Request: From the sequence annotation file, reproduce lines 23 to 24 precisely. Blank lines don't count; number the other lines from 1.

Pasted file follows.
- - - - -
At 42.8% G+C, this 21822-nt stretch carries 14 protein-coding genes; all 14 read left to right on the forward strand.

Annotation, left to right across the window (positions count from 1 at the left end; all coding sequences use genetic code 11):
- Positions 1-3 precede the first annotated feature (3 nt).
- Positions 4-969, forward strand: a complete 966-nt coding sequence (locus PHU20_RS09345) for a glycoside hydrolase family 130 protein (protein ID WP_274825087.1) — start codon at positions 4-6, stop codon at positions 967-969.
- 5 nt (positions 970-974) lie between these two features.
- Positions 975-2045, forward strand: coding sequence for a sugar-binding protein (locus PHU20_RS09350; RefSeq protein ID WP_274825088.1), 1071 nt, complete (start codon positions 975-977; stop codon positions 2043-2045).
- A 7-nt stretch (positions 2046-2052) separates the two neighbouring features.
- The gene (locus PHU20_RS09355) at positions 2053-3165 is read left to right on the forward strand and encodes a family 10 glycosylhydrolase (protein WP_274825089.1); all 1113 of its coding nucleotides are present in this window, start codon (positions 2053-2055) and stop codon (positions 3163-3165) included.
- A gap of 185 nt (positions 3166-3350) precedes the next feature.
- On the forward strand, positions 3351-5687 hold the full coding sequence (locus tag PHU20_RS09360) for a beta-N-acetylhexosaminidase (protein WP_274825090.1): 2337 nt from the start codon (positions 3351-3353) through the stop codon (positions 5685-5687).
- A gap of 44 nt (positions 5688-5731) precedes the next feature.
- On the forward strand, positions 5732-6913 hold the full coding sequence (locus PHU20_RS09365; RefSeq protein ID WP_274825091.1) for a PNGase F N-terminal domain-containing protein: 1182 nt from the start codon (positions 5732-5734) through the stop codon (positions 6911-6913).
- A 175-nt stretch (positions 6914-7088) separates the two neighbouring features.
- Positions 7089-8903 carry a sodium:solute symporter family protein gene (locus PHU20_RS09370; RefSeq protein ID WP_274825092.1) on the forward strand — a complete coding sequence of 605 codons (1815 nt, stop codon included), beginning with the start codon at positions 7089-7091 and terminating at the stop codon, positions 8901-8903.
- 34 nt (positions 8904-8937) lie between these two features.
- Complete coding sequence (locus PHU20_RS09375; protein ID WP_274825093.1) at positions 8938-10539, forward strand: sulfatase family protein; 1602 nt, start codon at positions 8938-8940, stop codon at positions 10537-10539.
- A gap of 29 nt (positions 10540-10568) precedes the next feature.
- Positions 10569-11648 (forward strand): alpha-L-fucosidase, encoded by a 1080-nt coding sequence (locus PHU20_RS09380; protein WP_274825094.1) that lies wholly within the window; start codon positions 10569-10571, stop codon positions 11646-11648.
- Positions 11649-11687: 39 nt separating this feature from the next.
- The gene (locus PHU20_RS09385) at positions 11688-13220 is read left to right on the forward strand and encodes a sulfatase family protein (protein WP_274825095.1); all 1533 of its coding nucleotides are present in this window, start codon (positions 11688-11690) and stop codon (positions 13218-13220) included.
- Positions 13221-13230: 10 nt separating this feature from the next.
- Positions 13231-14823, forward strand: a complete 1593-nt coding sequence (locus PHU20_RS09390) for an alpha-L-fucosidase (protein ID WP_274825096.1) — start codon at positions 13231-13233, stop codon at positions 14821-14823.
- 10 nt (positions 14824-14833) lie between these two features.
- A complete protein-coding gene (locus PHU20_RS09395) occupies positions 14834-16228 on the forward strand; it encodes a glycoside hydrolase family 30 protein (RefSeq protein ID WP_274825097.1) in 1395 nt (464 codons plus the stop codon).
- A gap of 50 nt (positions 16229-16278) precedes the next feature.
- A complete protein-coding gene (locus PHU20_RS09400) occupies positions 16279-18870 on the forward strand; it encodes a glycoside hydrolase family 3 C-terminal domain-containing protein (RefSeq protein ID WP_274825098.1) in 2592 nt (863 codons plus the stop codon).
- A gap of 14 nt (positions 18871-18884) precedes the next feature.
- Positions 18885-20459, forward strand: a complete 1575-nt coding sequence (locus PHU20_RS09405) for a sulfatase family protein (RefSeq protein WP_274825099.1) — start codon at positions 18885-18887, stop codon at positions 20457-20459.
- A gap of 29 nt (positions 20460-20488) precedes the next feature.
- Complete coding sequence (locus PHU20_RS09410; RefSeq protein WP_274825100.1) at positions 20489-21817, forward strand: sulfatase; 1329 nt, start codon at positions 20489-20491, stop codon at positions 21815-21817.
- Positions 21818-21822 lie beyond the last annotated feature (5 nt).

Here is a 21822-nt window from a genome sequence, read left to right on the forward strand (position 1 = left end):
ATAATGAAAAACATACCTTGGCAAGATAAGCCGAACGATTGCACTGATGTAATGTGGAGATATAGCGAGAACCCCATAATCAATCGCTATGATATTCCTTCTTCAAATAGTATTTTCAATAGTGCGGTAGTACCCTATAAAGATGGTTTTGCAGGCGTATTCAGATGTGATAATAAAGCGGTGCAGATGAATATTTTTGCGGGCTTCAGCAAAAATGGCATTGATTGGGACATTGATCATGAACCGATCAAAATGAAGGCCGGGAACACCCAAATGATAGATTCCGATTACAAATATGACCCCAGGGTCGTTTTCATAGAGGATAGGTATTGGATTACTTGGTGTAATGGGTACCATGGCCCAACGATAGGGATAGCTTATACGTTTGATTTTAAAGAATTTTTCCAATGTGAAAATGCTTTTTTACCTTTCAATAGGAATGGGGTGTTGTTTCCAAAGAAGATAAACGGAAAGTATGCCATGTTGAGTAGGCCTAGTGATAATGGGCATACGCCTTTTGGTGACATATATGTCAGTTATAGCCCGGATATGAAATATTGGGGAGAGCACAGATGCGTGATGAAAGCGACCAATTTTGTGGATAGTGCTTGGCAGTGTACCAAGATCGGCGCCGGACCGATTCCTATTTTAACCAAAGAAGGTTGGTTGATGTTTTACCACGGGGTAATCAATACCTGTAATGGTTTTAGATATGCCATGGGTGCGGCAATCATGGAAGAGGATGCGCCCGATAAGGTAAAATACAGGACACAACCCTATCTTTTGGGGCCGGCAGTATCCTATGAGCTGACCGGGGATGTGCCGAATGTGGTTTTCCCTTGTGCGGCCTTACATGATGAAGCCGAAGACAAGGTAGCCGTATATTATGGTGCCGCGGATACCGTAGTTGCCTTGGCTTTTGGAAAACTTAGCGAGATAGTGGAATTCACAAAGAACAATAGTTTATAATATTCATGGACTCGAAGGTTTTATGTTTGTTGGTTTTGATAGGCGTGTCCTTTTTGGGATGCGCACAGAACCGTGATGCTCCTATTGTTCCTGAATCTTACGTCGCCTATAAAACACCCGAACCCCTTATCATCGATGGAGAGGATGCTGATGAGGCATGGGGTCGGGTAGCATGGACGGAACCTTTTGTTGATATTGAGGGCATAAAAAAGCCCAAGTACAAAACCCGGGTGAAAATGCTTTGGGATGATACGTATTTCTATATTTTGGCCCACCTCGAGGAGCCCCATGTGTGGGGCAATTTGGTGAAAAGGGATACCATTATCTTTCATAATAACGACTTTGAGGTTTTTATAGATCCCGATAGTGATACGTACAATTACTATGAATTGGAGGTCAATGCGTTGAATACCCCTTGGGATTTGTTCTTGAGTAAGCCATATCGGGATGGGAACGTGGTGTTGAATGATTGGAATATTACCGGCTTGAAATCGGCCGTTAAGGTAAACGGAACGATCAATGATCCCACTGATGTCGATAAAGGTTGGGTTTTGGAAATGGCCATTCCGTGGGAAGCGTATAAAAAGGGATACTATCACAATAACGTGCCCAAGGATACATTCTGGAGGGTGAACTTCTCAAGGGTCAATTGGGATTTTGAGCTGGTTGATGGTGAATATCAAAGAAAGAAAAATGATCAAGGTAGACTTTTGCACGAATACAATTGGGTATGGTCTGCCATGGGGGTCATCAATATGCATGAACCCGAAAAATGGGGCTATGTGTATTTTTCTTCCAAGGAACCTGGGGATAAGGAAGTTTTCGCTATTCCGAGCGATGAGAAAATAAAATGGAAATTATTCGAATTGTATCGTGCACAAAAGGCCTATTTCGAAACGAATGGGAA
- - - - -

- 10 nt (positions 14824-14833) lie between these two features.
- A complete protein-coding gene (locus PHU20_RS09395) occupies positions 14834-16228 on the forward strand; it encodes a glycoside hydrolase family 30 protein (RefSeq protein ID WP_274825097.1) in 1395 nt (464 codons plus the stop codon).